I feel rather sheepish posting so easy a recipe. It's not really fair to call it cooking it's so simple but I do love me some eggs. I will eat them in a pan, I will eat them in a flan, I will eat them poached or fried, I will eat them on the side . . .
So another sweet way to eat an egg makes me happy.
If you're running short on time but have it together enough to throw this in the oven for half an hour you'll have a fancy warm breakfast that will make you look quite elegant.
Originally the recipe calls for butter and cream but I've substituted lighter ingredients that worked satisfactorily.
3 tablespoons butter (I substituted light cooking spray)
6 tablespoons cream (I substituted low fat milk)
1/4 cup crumbled goat cheese
salt and pepper to taste
Use 1 tablespoon butter or light cooking spray to thoroughly grease each of three ramekins. Crack two eggs into each ramekin then top with 2 tablespoons cream or milk, salt and pepper. Divide the crumbled cheese between the three dishes (I used Alouette's Mediterranean goat cheese and it was amazing) then bake at 350 degrees for 30 minutes.
Serve with a side of juice and toast and you're in business.
So we finally saw Avatar. For Christmas Grace gave Andrew and I tickets to see it because she knew he was dying to go. Me? Not so much. I mean I know that James Cameron is known for painting with a brush of subtle artistry but I just didn't want to worry about whether this movie would live up to the high quality and multi-level significance of, say, Terminator or True Lies (pardon the sarcasm).
Though I told Andrew that Cameron making a CGI film makes a lot of sense--it's really a logical step for him because given his history with his actresses I'm bettin' the current missus is limiting his work to strictly computer-generated leading ladies.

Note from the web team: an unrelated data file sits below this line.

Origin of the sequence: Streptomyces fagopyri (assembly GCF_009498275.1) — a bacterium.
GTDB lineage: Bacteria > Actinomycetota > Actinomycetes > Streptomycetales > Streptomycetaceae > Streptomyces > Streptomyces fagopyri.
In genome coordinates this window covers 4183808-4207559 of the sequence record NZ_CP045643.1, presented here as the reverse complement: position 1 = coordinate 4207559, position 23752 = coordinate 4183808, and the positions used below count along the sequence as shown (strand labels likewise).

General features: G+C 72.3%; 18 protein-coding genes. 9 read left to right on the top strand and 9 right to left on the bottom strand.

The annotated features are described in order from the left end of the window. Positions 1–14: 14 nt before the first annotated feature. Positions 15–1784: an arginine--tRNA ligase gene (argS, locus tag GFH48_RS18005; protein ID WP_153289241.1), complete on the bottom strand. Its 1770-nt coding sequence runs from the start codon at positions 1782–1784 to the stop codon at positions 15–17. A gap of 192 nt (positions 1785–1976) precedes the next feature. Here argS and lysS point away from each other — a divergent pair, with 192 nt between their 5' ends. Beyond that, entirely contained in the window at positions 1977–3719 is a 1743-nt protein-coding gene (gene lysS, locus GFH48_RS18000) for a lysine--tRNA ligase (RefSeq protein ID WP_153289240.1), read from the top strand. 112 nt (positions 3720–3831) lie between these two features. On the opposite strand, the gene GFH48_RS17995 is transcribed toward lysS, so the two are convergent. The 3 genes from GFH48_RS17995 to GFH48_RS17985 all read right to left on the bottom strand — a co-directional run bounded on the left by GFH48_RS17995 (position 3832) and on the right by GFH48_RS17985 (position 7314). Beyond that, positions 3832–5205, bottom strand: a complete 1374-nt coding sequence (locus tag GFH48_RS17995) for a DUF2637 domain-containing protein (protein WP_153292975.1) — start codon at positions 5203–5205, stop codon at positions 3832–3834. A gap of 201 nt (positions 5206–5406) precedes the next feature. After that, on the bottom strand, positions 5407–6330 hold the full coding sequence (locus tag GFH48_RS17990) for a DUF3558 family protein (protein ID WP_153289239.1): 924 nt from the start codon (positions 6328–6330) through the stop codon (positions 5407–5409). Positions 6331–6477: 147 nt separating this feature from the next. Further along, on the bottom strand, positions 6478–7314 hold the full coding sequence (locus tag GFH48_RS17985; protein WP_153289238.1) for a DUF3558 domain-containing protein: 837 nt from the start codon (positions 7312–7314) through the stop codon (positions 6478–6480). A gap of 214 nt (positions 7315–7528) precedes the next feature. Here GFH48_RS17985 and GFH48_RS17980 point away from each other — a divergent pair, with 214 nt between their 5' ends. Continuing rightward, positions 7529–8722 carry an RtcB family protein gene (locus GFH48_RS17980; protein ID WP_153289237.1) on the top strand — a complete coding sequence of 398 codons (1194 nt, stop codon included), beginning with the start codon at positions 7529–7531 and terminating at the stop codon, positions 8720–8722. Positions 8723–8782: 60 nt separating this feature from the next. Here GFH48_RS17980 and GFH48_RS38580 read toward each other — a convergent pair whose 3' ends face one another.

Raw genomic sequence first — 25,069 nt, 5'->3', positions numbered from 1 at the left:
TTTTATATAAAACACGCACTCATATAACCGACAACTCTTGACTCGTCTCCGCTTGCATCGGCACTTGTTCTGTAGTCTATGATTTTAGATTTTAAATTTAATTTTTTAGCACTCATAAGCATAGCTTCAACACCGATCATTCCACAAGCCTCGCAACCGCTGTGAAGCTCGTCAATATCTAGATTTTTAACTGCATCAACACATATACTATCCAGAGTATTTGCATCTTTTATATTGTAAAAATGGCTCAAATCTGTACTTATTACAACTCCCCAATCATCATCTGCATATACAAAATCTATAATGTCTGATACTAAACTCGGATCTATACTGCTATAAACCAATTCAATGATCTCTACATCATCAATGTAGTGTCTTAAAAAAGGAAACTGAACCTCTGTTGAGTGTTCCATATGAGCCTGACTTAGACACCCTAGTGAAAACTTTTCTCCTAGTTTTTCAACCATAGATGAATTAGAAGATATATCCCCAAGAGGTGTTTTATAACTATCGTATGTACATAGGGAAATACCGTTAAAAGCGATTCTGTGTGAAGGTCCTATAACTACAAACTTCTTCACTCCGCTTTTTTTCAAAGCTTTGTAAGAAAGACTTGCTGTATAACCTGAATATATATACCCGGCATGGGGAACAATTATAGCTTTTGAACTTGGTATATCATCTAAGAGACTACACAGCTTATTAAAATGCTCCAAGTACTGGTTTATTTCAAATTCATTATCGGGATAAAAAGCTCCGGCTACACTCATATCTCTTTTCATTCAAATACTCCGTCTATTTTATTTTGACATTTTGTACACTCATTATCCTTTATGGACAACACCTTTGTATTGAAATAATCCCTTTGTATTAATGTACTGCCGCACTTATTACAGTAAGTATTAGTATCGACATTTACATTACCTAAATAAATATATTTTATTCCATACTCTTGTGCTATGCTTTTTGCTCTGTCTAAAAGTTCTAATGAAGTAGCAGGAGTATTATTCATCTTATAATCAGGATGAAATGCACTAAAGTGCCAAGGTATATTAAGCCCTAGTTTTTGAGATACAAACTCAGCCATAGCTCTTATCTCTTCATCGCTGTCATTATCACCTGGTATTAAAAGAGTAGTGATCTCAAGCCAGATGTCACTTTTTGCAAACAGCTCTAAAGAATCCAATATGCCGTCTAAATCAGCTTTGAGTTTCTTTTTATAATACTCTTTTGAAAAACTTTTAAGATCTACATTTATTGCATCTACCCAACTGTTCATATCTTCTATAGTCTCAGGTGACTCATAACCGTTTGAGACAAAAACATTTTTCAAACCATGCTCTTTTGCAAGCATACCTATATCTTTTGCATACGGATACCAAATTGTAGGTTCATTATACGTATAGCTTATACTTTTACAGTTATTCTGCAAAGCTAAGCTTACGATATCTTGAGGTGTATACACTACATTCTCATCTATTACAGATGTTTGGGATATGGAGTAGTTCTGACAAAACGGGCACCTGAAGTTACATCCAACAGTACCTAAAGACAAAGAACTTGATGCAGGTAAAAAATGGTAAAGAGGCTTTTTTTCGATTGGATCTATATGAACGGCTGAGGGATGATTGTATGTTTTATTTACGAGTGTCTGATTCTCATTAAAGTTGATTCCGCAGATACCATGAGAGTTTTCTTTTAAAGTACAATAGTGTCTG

Anyway, we tried to go last week and it was sold out. We tried again this week and bingo . . . success. I have to admit I was curious because everyone (and I mean EVERYONE) is raving about how great this movie is. Critics seem to like it and here it is three weeks after opening night and there are still lines in snaking through the theater half an hour before show time. I know people who have already seen it two or three times.
And I hate to be a nay-sayer . . . but seriously? That was it?? I mean it's definitely a visual effects movie and if you like visual effects to the point that two and a half hours of James Horner blasted at you over 3-D CGI is your idea of a great way to spend $15 then this is your lucky day but I had a hard time sitting through the whole thing. It was probably a case of there being no way this movie could meet all the hype I'd heard.
"WHY?" You screech? Well I guess I objected to being repeatedly hit over the head with Cameron's morality play. The "save our planet from the evil corporate white man" thing has been done to death seventeen times over and I was kind of expecting that a movie ten years in the making would have started with a creative, unique or even mildly interesting plot. Isn't that the first item on the "How to Make a Movie Checklist"?
1. Write great plot.
So that kind of disappointed. Though it has been said, and I do agree, that there are no new plots. Everything gets rehashed in one way or another and I suppose that's the case here. In fact, if you've seen Dances with Wolves you've seen Avatar. Only Dances with Wolves was slightly less formulaic and had a lot more clothing. A LOT. In fact I think the word "avatar" in Latin must mean "without clothing"--I'm pretty sure.
And while the computer graphics really were amazing I wasn't buying into Cameron's view of utopia. Though I guess I can see how a man of his wandering-eye reputation might be attracted to a society of naked supermodels loping through the forest, stopping occasionally to squat in provocative poses. No really, and for all the nipples and bare breasts you see there's not a saggy one among them. Apparently that low-gravity thing is really working for them.
But maybe I'm just thinking too much. Go go for the "wow!" visual effects. Go for the chance to relive the life of a 12 year-old boy sneaking peaks at the National Geographics in hopes of seeing something naked. Maybe go for the chance to sit with your husband and enjoy some nice "alone" time. Shoot, even go to see what all the hype is about. But if you're going for a story that will transport you or for dialog that lifts you with its richness or for characters that thrill you with their universal timelessness and roundness (and not that kind of roundness) then you might want to instead try out Alvin and the Chipmunks the Squeakquel. I'm just saying . . .
Sponsored by Polkadot Peacock for children's bedding.